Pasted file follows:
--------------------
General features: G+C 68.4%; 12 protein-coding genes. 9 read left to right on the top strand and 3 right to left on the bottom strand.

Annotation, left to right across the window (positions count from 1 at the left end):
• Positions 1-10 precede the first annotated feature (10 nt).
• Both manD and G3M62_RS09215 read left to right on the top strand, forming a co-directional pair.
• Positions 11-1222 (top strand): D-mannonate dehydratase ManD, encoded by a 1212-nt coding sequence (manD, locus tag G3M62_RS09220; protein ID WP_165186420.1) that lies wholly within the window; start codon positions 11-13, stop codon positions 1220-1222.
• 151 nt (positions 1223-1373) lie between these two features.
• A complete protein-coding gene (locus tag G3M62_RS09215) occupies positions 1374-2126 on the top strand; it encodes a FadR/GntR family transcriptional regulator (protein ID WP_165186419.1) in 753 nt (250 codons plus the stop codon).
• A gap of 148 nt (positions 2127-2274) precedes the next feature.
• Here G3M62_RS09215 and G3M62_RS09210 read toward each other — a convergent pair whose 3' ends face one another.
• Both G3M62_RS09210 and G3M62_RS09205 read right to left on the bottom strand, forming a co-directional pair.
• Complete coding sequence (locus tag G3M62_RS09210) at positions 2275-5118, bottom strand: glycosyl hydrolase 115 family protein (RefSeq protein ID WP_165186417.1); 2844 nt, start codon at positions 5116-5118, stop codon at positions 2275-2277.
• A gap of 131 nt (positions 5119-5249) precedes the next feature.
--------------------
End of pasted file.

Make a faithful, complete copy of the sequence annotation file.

General features: G+C 68.4%; 12 protein-coding genes. 9 read left to right on the top strand and 3 right to left on the bottom strand.

Annotation, left to right across the window (positions count from 1 at the left end):
• Positions 1-10 precede the first annotated feature (10 nt).
• Both manD and G3M62_RS09215 read left to right on the top strand, forming a co-directional pair.
• Positions 11-1222 (top strand): D-mannonate dehydratase ManD, encoded by a 1212-nt coding sequence (manD, locus tag G3M62_RS09220; protein ID WP_165186420.1) that lies wholly within the window; start codon positions 11-13, stop codon positions 1220-1222.
• 151 nt (positions 1223-1373) lie between these two features.
• A complete protein-coding gene (locus tag G3M62_RS09215) occupies positions 1374-2126 on the top strand; it encodes a FadR/GntR family transcriptional regulator (protein ID WP_165186419.1) in 753 nt (250 codons plus the stop codon).
• A gap of 148 nt (positions 2127-2274) precedes the next feature.
• Here G3M62_RS09215 and G3M62_RS09210 read toward each other — a convergent pair whose 3' ends face one another.
• Both G3M62_RS09210 and G3M62_RS09205 read right to left on the bottom strand, forming a co-directional pair.
• Complete coding sequence (locus tag G3M62_RS09210) at positions 2275-5118, bottom strand: glycosyl hydrolase 115 family protein (RefSeq protein ID WP_165186417.1); 2844 nt, start codon at positions 5116-5118, stop codon at positions 2275-2277.
• A gap of 131 nt (positions 5119-5249) precedes the next feature.